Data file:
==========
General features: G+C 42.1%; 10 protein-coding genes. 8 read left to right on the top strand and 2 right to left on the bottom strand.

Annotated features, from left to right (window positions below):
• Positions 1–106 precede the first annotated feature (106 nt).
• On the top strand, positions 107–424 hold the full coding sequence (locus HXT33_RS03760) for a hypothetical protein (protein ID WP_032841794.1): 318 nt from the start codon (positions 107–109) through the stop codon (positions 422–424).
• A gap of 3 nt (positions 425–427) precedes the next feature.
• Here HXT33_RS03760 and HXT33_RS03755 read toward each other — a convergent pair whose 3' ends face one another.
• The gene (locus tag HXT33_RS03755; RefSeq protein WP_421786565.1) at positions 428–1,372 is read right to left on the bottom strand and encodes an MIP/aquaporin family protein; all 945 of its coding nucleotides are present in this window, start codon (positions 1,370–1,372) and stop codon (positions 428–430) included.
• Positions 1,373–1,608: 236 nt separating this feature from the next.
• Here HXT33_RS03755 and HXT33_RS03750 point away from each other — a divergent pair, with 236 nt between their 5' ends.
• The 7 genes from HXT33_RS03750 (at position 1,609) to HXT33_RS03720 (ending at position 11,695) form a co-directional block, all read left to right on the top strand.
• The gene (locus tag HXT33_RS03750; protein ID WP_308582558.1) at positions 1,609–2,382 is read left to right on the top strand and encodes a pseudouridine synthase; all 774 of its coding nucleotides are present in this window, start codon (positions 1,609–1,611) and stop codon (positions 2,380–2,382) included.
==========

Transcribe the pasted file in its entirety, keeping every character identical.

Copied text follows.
General features: G+C 42.1%; 10 protein-coding genes. 8 read left to right on the top strand and 2 right to left on the bottom strand.

Annotated features, from left to right (window positions below):
• Positions 1–106 precede the first annotated feature (106 nt).
• On the top strand, positions 107–424 hold the full coding sequence (locus HXT33_RS03760) for a hypothetical protein (protein ID WP_032841794.1): 318 nt from the start codon (positions 107–109) through the stop codon (positions 422–424).
• A gap of 3 nt (positions 425–427) precedes the next feature.
• Here HXT33_RS03760 and HXT33_RS03755 read toward each other — a convergent pair whose 3' ends face one another.
• The gene (locus tag HXT33_RS03755; RefSeq protein WP_421786565.1) at positions 428–1,372 is read right to left on the bottom strand and encodes an MIP/aquaporin family protein; all 945 of its coding nucleotides are present in this window, start codon (positions 1,370–1,372) and stop codon (positions 428–430) included.
• Positions 1,373–1,608: 236 nt separating this feature from the next.
• Here HXT33_RS03755 and HXT33_RS03750 point away from each other — a divergent pair, with 236 nt between their 5' ends.
• The 7 genes from HXT33_RS03750 (at position 1,609) to HXT33_RS03720 (ending at position 11,695) form a co-directional block, all read left to right on the top strand.
• The gene (locus tag HXT33_RS03750; protein ID WP_308582558.1) at positions 1,609–2,382 is read left to right on the top strand and encodes a pseudouridine synthase; all 774 of its coding nucleotides are present in this window, start codon (positions 1,609–1,611) and stop codon (positions 2,380–2,382) included.